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Mib2347

I have devised a way to demonstrate heavy aim

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Holy shit! You still exist?!?!?! I just brought up the name cursed lemon yesterday to someone and was wondering where you been at all these years. I remember you making videos for h2 and h3 back in the day about their problems.

 

Kind of funny that those same issues still exist to this day, huh? 

 

For sure, I've got a few ideas of my own.  I think something that oscillates like so:

 

1. Start at center point

2. Deflect 1/8 to the left

3. Deflect 1/8 to the right to return to center

 

Would be a great test, because even without the machinima coordinates turned on, anything "off" would be extremely apparent.  It's also an easy test to perform on the older installments as well.

 

Some other things I'd like to try once I have the circuit built to handle both X and Y axes is implementing an ogre twitch that sits there and spins the reticle in a circle super fast, something else that any delay or latency would be extremely apparent on.

 

Also, I have multiple control pins on my arduino, so I could also integrate automatic start/B button pressing to see whether that "corrects" anything.

 

Heckin' right. Let us know everything that you find. 

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Hey guys, just wanted to give an update.

 

Got the arduino up last night, ran a few LED blinking tests, it's all pretty simple stuff. Got the controller apart and started just doing some shorting of the look stick potentiometer leads just to recreate what @@Mib2347 did. I'm hoping tonight I can get wires soldered from the controller to the breadboard and I can at least get a step up on what he did, because I'll be able to turn the stick turn on and off, with timing control, but only at full tilt. My digital potentiometers are supposed to arrive tomorrow, and it shouldn't be much work to get the circuit built to have full control and we can perform all sorts of fun tests :intensifies: .

 

JmQVwAB.jpg

I am so glad you came along!

 

I think you'll be able to get further than me so I think now you're our best hope of getting some good results. I won't have time to do anything until the weekend probably anyway so I can't wait to see what you come up with.

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I am so glad you came along!

 

I think you'll be able to get further than me so I think now you're our best hope of getting some good results. I won't have time to do anything until the weekend probably anyway so I can't wait to see what you come up with.

 

Hey man, just standing on the shoulders of giants here, you were the catalyst.  I've sorta had these ideas bouncing around in my head forever, but I never really sat down and wondered if it'd be as simple as it is.  I'm still giving you most of the credit  :intel:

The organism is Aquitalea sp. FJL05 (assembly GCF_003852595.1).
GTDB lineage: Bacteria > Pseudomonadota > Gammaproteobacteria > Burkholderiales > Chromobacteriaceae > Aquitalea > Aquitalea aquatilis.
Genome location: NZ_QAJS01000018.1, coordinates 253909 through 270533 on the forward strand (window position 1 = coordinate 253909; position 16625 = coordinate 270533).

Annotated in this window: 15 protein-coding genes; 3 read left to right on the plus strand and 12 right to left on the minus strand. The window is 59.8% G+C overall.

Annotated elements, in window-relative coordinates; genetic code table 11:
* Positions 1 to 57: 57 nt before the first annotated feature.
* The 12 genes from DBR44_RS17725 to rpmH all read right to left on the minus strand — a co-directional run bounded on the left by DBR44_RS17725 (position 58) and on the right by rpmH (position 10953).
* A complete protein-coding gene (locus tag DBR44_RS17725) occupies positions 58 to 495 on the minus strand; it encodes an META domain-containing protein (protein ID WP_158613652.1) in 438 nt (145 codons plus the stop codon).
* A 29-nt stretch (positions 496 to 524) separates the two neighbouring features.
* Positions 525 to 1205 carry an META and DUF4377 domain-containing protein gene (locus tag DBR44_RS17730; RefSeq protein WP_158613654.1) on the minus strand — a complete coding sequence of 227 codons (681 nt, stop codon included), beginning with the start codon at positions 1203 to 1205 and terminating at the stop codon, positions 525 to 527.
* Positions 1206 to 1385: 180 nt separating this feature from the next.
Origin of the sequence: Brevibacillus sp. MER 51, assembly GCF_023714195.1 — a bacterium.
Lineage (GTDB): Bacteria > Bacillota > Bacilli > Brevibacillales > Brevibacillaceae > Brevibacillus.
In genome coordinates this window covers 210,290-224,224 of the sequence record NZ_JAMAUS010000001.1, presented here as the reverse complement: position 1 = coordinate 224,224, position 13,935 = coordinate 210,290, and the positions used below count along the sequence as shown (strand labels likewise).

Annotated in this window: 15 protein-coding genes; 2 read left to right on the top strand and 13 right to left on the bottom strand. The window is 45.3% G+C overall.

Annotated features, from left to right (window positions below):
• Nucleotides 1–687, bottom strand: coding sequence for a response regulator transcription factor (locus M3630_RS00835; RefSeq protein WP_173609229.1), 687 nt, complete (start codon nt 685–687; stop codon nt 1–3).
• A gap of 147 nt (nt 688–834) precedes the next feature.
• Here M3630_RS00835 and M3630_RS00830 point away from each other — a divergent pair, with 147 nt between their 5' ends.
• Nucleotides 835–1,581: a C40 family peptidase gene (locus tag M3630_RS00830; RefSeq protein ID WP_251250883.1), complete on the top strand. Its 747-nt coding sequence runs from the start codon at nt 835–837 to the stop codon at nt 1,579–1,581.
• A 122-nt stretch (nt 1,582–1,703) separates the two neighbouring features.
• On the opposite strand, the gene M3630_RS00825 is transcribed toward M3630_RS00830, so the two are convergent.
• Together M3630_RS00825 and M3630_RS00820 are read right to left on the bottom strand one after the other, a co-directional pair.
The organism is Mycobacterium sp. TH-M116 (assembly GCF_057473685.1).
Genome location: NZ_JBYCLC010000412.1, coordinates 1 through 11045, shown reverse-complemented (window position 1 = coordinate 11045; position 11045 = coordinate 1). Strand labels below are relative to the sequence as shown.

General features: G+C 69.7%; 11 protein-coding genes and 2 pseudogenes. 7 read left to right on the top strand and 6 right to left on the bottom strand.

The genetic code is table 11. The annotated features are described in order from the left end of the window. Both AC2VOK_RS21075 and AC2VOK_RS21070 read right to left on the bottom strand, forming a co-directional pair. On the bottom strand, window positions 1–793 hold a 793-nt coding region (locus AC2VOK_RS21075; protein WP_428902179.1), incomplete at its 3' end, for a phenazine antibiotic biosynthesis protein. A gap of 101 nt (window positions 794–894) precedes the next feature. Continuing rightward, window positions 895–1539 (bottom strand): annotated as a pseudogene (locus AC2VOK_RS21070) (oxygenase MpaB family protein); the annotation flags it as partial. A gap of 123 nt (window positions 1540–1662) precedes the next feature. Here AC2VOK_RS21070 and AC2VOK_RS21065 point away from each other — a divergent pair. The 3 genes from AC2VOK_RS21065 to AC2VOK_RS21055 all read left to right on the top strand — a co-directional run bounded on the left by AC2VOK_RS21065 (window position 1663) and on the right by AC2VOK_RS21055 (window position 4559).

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I'll make a list for possible mechanism alterations. Feel free to add to the list of possibilities. There are certainly more. Or if you can think of a reason to rule any of them out please say so.

 

  1.  There is a delay on the initial input
     
  2. There is a trimming somewhere after the input begins, and the input for present points are dropped... requiring a reinitialization from the last known point. This would effectively keep the input at a point on the curve longer than it should and keep the acceleration static. Though this one is impossible unless there is a contingency in place for input.
     
  3. Each joystick axis point is put in a que. Under stress the input holds at that point instead of being dropped. Pretty much equivalent to 2, except no drop.
     
  4. Each point on the sensitivity curve has a particular amount of acceleration that applies to it determined by the logarithm used that is dependent on acceleration chosen. There are a few ways this one could work I think
     
  • When the sensitivity is chosen, a reference table is created for the joystick position and acceleration. The game could incorrectly reference these numbers under stress.
  • Or instead of a table is simply calculates the accel using the computed formula. It sounds ridiculous saying a computer would calculate this wrong, but perhaps there is a variable affecting this computation.



    As far as the experiments are concerned. We need MIB or automatous to test his set up with inner deadzone to see if it bypasses the inner of the game or if it requires part of an inner dead zone to be registered. If he gets a different set of points that will be largely in our favor.

    The next step needs to be determining whether there is an issue with initiation when it is heavy. If there is not, we can compare middle points. As an example if there are 100 points from start to finish, we can compare the amount of time it takes to go from point 40 to 60. Or we can see if the beginning of frame 2 and frame 3 have equivalent points or not.